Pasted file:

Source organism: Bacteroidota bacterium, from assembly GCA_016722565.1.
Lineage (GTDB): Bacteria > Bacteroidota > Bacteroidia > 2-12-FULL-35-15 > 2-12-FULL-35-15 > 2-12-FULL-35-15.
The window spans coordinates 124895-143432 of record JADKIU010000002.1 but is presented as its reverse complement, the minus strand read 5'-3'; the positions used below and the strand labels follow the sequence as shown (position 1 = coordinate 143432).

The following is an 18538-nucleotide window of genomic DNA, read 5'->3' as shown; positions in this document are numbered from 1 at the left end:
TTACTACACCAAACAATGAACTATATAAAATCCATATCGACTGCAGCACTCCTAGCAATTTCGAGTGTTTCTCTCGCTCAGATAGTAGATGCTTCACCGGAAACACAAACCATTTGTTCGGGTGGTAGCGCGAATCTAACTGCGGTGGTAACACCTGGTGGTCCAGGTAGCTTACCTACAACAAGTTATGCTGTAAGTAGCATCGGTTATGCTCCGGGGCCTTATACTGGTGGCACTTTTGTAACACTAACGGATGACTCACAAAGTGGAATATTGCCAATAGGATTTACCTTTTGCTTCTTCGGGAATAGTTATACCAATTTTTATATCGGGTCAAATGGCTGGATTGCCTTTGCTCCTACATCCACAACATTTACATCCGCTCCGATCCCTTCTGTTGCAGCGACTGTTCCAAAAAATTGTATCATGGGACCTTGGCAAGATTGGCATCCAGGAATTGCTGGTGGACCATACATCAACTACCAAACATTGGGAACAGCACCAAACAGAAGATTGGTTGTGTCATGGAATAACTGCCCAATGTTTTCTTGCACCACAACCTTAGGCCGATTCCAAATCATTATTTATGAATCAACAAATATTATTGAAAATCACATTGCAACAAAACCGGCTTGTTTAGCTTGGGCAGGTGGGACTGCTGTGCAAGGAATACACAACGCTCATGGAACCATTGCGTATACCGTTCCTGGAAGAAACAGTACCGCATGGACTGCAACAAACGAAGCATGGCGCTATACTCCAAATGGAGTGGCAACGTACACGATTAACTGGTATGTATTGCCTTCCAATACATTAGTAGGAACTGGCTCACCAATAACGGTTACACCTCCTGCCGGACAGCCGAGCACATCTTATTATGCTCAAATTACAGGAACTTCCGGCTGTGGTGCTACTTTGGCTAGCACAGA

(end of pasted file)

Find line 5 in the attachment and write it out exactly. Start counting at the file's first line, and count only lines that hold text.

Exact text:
TTACTACACCAAACAATGAACTATATAAAATCCATATCGACTGCAGCACTCCTAGCAATTTCGAGTGTTTCTCTCGCTCAGATAGTAGATGCTTCACCGGAAACACAAACCATTTGTTCGGGTGGTAGCGCGAATCTAACTGCGGTGGTAACACCTGGTGGTCCAGGTAGCTTACCTACAACAAGTTATGCTGTAAGTAGCATCGGTTATGCTCCGGGGCCTTATACTGGTGGCACTTTTGTAACACTAACGGATGACTCACAAAGTGGAATATTGCCAATAGGATTTACCTTTTGCTTCTTCGGGAATAGTTATACCAATTTTTATATCGGGTCAAATGGCTGGATTGCCTTTGCTCCTACATCCACAACATTTACATCCGCTCCGATCCCTTCTGTTGCAGCGACTGTTCCAAAAAATTGTATCATGGGACCTTGGCAAGATTGGCATCCAGGAATTGCTGGTGGACCATACATCAACTACCAAACATTGGGAACAGCACCAAACAGAAGATTGGTTGTGTCATGGAATAACTGCCCAATGTTTTCTTGCACCACAACCTTAGGCCGATTCCAAATCATTATTTATGAATCAACAAATATTATTGAAAATCACATTGCAACAAAACCGGCTTGTTTAGCTTGGGCAGGTGGGACTGCTGTGCAAGGAATACACAACGCTCATGGAACCATTGCGTATACCGTTCCTGGAAGAAACAGTACCGCATGGACTGCAACAAACGAAGCATGGCGCTATACTCCAAATGGAGTGGCAACGTACACGATTAACTGGTATGTATTGCCTTCCAATACATTAGTAGGAACTGGCTCACCAATAACGGTTACACCTCCTGCCGGACAGCCGAGCACATCTTATTATGCTCAAATTACAGGAACTTCCGGCTGTGGTGCTACTTTGGCTAGCACAGA